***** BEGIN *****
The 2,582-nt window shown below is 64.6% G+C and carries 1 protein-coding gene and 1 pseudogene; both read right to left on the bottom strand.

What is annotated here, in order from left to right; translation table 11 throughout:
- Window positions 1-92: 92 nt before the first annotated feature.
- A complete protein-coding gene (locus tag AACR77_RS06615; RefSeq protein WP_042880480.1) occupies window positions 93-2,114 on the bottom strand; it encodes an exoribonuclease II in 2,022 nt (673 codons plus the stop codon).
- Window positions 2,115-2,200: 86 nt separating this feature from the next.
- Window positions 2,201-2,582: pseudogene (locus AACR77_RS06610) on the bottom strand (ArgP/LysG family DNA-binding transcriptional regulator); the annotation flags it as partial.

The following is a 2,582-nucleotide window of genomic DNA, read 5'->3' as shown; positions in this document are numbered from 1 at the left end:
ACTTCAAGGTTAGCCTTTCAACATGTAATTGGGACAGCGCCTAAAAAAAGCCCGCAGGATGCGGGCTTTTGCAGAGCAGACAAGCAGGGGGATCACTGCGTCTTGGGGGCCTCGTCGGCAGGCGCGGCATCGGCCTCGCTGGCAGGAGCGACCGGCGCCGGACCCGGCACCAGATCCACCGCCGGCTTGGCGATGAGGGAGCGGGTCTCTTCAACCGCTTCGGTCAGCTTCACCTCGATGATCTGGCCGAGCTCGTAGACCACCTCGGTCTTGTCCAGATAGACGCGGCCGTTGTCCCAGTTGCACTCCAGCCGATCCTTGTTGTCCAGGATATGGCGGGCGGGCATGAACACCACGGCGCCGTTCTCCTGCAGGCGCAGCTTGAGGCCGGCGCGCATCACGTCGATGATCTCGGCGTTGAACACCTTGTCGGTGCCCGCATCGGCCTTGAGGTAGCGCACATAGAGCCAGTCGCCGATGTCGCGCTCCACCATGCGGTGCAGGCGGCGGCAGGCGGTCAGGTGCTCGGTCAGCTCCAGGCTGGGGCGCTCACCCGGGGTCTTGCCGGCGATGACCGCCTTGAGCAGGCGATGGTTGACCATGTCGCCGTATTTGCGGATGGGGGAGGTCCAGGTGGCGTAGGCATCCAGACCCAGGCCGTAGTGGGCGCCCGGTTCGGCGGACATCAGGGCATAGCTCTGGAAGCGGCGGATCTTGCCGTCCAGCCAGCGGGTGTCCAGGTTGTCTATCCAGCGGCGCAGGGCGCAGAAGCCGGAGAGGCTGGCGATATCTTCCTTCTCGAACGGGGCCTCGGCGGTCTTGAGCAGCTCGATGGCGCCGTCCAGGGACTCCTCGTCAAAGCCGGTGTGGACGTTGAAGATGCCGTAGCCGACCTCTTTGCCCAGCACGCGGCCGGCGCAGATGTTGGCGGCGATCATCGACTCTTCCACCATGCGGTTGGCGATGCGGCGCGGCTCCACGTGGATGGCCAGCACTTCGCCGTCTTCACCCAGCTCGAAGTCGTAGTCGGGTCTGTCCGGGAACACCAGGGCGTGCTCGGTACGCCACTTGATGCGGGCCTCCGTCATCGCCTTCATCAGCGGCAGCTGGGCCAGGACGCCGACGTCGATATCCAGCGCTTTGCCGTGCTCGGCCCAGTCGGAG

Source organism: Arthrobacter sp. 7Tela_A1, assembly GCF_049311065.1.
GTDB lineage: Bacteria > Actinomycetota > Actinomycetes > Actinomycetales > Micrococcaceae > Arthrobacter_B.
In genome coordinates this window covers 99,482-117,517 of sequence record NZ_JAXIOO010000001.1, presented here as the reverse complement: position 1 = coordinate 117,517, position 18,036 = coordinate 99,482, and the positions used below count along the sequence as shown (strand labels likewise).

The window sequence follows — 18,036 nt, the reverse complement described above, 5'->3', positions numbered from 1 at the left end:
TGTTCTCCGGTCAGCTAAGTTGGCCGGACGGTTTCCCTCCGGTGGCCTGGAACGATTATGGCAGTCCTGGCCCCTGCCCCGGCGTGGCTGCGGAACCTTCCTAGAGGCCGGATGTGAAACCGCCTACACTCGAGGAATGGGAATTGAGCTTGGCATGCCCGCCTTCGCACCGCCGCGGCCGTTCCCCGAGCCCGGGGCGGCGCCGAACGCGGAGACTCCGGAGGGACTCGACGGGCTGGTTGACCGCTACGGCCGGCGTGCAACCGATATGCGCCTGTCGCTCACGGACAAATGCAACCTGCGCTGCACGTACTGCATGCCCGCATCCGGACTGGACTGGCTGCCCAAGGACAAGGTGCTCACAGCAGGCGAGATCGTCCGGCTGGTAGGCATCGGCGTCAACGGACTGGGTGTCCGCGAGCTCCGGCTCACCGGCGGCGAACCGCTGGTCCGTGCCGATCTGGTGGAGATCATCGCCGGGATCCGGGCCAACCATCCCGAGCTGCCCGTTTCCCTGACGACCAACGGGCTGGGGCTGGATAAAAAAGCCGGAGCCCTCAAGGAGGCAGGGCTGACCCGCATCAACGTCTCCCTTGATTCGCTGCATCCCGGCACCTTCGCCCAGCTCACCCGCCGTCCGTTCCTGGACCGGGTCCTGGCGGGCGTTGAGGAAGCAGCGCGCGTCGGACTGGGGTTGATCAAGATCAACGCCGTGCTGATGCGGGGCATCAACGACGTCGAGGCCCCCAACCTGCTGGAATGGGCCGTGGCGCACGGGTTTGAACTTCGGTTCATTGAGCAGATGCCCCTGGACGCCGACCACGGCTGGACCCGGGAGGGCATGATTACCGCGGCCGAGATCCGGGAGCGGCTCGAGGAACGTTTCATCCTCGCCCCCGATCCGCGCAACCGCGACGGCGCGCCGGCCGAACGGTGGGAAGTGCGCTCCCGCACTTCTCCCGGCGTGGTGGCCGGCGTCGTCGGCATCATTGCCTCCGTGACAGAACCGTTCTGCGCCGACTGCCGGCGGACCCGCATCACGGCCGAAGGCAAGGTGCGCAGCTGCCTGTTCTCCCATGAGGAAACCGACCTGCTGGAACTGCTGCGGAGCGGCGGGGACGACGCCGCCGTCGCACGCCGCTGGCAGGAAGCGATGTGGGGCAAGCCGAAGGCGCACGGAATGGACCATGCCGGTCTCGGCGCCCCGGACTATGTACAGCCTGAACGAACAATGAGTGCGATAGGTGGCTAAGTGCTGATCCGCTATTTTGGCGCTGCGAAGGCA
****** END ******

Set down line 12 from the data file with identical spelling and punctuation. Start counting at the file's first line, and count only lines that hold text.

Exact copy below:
The window sequence follows — 18,036 nt, the reverse complement described above, 5'->3', positions numbered from 1 at the left end: